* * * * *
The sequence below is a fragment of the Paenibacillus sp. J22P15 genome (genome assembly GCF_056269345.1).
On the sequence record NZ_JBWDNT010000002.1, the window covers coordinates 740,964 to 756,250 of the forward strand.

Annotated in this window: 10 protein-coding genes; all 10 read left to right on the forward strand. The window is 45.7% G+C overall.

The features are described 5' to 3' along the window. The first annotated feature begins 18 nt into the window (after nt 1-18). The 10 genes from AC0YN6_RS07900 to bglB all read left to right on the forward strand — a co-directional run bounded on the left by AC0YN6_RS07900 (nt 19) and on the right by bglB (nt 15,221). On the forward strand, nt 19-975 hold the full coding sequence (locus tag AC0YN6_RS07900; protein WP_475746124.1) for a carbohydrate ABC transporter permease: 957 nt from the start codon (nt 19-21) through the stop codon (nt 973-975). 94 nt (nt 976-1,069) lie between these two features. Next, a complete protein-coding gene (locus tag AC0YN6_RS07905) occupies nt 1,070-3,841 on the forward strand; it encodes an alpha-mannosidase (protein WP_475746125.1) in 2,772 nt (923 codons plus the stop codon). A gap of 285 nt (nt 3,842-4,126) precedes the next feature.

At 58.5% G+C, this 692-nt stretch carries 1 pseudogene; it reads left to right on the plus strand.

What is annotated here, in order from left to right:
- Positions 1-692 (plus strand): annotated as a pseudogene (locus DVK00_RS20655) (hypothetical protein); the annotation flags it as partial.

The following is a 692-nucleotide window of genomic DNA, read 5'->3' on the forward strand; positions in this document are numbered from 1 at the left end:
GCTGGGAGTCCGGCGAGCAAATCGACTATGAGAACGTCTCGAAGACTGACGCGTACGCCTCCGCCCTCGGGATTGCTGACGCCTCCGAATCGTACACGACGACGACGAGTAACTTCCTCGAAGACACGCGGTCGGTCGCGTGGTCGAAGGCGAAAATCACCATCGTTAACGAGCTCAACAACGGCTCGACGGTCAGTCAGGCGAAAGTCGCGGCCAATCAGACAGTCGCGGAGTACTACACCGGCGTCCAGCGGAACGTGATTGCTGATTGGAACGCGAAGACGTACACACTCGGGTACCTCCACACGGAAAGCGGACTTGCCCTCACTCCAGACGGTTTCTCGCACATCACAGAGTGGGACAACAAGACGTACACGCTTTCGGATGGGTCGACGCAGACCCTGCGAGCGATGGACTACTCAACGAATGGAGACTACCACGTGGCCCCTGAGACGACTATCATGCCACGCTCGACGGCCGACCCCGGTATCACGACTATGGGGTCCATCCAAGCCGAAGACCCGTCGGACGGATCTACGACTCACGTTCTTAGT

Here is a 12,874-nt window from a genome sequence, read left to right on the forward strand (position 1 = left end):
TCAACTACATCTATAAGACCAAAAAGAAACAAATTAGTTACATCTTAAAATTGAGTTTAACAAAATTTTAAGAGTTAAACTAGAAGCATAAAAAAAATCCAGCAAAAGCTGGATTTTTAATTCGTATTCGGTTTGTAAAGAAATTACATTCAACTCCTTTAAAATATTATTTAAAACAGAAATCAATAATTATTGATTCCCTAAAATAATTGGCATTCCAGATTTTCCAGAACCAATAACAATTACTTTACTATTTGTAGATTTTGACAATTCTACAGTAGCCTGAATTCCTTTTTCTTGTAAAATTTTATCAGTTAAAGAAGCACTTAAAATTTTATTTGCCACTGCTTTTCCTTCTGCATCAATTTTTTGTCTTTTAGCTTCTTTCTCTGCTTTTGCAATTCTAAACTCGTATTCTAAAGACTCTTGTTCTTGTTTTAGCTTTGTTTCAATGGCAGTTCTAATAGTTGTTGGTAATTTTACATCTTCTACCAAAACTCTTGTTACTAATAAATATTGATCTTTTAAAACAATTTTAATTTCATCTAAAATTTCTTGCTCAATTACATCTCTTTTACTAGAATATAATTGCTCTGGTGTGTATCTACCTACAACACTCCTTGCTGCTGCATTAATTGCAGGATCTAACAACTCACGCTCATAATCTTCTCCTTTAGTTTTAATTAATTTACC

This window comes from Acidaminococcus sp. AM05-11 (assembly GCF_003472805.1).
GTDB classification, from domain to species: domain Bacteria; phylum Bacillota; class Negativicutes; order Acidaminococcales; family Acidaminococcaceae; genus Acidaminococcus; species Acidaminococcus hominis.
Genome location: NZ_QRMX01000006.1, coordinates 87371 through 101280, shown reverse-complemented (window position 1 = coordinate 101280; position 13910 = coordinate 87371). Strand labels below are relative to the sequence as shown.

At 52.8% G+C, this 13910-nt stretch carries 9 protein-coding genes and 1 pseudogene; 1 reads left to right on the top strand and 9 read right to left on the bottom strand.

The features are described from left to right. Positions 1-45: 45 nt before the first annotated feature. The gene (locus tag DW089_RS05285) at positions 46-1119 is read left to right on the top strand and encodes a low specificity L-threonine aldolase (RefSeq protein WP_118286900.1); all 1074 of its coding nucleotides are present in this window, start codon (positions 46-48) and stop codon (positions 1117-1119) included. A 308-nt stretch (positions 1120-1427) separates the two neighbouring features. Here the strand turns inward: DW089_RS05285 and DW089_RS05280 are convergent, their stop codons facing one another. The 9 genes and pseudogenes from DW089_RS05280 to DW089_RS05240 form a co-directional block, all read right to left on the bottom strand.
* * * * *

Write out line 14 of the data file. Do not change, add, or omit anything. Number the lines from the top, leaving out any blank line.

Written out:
Genome location: NZ_QRMX01000006.1, coordinates 87371 through 101280, shown reverse-complemented (window position 1 = coordinate 101280; position 13910 = coordinate 87371). Strand labels below are relative to the sequence as shown.